Lets move on to some of the other criteria used to judge a film. These are criteria that the book says are artistic.

First there is coherence, which is also called unity. I like to think of this as an indication that the film has started in the right place in the story and ended when it should, and that it has a feeling of completeness, that the various elements reinforce each other and accumulate a meaning for the viewer.

Then there is the criterion of intensity of effect. This refers to whether a film is striking or emotionally engaging to the viewer. Many filmmakers are trying to get as strong an emotional response from us as possible, so when we say that we are not affected by a film, we are truly desensitized.

As Latter-day Saints, we spend as much as our lives as possible sensitizing ourselves to moral situations so that we can make good choices. The more sensitive we get, the more we will notice things in the films we watch. We may find that films we liked years ago become painful to watch now. That is okay; it just means we need a higher level of entertainment.

I have to make a comment about an aspect of intensity of effect. Latter-day Saint artists, in trying to create stories or films or paintings or whatever with emotional intensity have to constantly make choices about far they will go to achieve an effect. How far will you go to convey the idea of love? Filmmakers think that means steaming up the screen with sexual content, but if we put morality as our top priority, we know sexual content is off-limits. The intensity of effect must be achieved some other way—through the accumulation of many small and simple things.

Another criterion for evaluating film is that of complexity. A complex film is one that is interesting on different levels. It could be that the characters are complex mixtures of good and evil. It could be that the plot has unexpected twists and turns. It could be that the topics that are examined are difficult and puzzling. It could be that there are different storylines going on at once. It could be that focus is on a larger number of characters rather than on just a small number.

Here too in the issue of complexity there is potential for abuse. For instance, I really, really don’t like it when the hero or heroine becomes such a complex mix of good an evil that it seems impossible that they could ever pull off the heroic action. I am constantly annoyed by whiny heroes and whiny heroines who are fighting their heroic “call” up to the moment that they start doing their hero thing. In my mind, heroism requires strength of character that has to be built up over a period of time through smaller feats of heroism. I'd like to see those preparatory feats. I subscribe to the idea of the “prepared hero”. I also don’t like the idea of characters that do both very terrible and very good things. A bitter tree can not give good fruit and a good tree can not give bitter fruit.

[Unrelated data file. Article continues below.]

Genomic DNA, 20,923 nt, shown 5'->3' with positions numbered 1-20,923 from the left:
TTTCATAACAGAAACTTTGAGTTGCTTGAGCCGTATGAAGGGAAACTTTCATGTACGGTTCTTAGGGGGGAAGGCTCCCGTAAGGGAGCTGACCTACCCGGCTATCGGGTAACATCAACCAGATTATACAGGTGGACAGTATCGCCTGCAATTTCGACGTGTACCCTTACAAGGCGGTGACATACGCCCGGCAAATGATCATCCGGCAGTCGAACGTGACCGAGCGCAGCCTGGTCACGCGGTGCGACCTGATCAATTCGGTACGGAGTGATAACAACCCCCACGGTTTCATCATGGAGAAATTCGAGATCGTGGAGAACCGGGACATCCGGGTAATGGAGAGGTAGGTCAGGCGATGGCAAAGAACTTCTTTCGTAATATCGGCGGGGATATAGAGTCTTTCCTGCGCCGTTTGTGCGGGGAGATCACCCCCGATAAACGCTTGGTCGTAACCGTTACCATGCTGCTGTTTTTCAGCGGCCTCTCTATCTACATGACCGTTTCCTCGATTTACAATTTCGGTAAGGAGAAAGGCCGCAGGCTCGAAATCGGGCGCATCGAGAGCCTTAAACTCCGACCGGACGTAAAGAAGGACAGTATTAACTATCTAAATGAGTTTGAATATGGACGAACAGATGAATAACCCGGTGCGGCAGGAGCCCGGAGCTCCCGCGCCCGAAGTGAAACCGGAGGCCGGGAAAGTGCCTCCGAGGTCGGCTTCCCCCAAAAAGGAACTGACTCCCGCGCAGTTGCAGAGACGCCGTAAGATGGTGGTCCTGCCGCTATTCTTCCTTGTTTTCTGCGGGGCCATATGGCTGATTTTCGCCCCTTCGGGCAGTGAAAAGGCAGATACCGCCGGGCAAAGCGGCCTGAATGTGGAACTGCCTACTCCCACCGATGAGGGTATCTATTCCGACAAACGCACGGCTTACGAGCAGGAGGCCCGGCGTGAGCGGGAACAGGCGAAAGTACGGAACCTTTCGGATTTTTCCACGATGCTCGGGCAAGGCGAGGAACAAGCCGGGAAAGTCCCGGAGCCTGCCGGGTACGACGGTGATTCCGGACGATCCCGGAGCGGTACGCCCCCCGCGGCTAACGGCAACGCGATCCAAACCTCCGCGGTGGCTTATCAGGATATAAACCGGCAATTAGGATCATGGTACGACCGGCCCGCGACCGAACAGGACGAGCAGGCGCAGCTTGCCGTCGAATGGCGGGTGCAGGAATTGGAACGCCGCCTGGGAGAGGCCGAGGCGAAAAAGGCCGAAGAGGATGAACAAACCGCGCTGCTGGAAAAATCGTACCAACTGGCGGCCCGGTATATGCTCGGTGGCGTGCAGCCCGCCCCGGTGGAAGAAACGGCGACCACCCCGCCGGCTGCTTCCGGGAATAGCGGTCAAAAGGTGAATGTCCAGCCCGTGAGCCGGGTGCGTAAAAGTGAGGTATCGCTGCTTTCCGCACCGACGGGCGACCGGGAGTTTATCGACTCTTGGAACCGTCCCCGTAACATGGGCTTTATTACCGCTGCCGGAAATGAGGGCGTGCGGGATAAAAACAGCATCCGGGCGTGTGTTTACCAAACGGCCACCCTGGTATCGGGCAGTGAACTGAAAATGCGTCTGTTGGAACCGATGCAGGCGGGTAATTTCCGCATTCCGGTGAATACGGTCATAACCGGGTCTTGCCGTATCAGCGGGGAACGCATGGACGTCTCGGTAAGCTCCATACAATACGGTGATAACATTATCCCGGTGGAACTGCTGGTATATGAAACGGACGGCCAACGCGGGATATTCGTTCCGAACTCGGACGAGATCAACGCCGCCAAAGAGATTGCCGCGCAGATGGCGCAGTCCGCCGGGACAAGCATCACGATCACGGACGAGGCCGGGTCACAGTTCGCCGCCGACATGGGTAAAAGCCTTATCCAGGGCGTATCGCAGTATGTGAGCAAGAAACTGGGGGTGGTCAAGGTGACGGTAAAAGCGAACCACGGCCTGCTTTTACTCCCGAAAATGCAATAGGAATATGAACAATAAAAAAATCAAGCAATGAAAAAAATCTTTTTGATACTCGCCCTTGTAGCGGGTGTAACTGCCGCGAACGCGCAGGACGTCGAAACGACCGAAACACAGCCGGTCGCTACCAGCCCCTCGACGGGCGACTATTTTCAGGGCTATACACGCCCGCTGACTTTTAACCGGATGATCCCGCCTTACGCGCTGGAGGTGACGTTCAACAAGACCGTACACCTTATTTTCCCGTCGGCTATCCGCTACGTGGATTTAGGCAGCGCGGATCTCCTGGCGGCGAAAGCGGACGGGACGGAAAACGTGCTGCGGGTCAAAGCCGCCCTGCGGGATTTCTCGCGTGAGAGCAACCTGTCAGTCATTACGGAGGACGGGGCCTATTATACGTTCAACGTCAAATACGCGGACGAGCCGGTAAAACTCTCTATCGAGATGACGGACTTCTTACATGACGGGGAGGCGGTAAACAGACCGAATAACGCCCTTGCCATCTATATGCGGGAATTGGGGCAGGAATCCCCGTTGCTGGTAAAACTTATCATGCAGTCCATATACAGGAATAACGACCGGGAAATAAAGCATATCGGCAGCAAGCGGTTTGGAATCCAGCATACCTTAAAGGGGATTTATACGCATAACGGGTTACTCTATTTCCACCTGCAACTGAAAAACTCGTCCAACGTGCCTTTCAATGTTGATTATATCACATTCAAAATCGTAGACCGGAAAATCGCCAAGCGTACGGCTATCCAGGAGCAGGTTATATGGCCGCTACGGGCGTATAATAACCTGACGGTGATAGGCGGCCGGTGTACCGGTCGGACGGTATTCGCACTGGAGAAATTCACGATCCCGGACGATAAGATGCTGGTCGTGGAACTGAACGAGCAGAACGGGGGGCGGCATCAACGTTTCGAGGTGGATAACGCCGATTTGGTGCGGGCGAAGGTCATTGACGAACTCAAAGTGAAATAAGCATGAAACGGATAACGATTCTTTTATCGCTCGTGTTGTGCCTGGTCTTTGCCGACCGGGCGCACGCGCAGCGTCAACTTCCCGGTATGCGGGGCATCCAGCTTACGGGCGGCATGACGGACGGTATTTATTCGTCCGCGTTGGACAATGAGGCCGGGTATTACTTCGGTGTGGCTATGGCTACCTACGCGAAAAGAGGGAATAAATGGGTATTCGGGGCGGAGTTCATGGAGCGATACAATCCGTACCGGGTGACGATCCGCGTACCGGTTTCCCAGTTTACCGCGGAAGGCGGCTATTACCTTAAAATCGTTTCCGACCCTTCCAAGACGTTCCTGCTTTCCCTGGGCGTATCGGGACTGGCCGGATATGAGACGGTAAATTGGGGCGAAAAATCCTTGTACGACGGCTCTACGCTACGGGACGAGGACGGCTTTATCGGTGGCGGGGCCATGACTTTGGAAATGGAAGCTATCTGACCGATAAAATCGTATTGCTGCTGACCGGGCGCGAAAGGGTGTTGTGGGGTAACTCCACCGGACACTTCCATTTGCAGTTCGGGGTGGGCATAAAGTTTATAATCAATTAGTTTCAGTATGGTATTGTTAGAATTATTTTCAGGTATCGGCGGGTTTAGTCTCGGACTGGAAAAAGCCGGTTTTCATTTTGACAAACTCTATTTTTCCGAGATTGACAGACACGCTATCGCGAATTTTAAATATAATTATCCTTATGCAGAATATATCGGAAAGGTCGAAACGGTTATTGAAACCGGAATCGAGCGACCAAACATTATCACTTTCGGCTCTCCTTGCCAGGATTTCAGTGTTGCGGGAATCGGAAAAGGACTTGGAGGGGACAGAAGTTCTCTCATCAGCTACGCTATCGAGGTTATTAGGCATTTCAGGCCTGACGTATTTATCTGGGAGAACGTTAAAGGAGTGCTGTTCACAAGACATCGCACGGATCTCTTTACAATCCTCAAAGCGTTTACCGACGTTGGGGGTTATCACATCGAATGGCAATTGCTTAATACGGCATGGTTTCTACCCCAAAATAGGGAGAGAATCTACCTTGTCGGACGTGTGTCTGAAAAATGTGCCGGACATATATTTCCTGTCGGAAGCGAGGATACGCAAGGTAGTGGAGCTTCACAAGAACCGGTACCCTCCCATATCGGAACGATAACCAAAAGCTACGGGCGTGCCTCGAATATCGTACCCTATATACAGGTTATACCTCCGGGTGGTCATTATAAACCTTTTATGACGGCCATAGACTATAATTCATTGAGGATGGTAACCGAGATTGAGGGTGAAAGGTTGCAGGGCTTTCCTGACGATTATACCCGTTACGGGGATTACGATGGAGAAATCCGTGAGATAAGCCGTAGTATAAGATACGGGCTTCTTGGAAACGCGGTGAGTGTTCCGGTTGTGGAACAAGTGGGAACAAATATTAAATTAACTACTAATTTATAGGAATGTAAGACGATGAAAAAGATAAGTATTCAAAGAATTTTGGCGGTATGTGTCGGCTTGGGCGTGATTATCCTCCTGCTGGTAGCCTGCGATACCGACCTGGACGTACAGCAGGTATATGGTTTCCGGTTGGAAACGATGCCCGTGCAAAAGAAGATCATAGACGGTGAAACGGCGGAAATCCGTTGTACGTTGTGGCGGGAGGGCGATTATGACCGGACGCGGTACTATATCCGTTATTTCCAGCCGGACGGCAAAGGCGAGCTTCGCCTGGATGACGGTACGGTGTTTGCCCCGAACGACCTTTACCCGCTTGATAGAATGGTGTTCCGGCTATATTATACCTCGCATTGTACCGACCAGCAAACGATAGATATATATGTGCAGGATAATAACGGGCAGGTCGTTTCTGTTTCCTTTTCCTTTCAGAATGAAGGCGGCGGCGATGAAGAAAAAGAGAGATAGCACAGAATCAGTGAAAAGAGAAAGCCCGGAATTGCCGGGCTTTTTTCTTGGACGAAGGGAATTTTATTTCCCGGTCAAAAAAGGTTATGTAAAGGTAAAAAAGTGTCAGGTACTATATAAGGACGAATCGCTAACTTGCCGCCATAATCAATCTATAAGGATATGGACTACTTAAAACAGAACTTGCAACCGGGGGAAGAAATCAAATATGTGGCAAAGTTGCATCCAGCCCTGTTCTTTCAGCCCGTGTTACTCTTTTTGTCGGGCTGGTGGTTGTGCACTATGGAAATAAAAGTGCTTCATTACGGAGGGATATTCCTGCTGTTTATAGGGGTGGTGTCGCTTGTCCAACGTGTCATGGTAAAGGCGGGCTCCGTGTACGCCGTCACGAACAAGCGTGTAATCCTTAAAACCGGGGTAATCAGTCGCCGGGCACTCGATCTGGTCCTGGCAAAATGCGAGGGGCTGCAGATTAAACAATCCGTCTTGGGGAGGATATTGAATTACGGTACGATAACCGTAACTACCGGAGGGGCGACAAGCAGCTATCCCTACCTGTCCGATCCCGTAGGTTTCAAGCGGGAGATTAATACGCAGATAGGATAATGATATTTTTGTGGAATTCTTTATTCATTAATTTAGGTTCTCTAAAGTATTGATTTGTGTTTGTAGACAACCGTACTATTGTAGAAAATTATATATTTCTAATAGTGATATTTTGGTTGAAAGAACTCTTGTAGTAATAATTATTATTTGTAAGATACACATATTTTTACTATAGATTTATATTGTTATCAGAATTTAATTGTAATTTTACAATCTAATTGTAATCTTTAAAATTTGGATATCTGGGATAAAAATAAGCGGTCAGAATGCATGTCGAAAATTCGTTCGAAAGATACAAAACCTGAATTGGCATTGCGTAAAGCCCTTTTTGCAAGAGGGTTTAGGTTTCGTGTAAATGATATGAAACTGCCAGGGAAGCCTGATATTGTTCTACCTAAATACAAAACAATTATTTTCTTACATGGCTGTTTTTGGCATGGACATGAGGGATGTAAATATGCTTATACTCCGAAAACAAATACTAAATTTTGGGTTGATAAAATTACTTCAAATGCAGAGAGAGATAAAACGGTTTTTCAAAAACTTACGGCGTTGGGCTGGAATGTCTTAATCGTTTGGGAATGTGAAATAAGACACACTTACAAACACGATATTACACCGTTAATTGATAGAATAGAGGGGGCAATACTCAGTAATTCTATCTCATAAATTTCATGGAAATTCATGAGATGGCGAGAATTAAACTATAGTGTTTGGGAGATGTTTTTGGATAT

When films examine topics that are difficult and puzzling, it seems like it is almost on a collision course with moral criteria, because difficult topics (like marital relations, aging, death, illness, gender issues, and so on) require sensitive treatment and a velvet touch, yet filmmakers are still going for that intensity of effect, trying to knock our socks off.

Another criterion is that of originality. There seems to be some kind of idea out there that it is original if films depict good things to be bad. I’ve already run up against the idea of making the villain the hero. Ones in which marriage is portrayed as inhibiting and divisive and religion is portrayed as evil and yada yada yada…. this is seen as original? The problem with doing this is that soon the good value of the thing demonized is forgotten and with proliferation of this point of view, the other point of view disappears and then bad marriages are viewed as the only ones worth portraying, oppressive and bigoted religion is the only religion that appears, snotty rude children are the only ones shown on film, and so on.

I think true originality lies in discovering something good that no one quite noticed before, saying the truth in a fresh way. And being original in a moral way is actually spiritually demanding and requires inspiration and the help of God for it to be genuine and not sentimental. This is why I feel that morality is an integral part of art and the creative process.

This has been a bit of a rant, but I really had to get it off my chest. Thanks for listening.

(1) Film Art: An Introduction, David Bordwell and Kristen Thompson, p65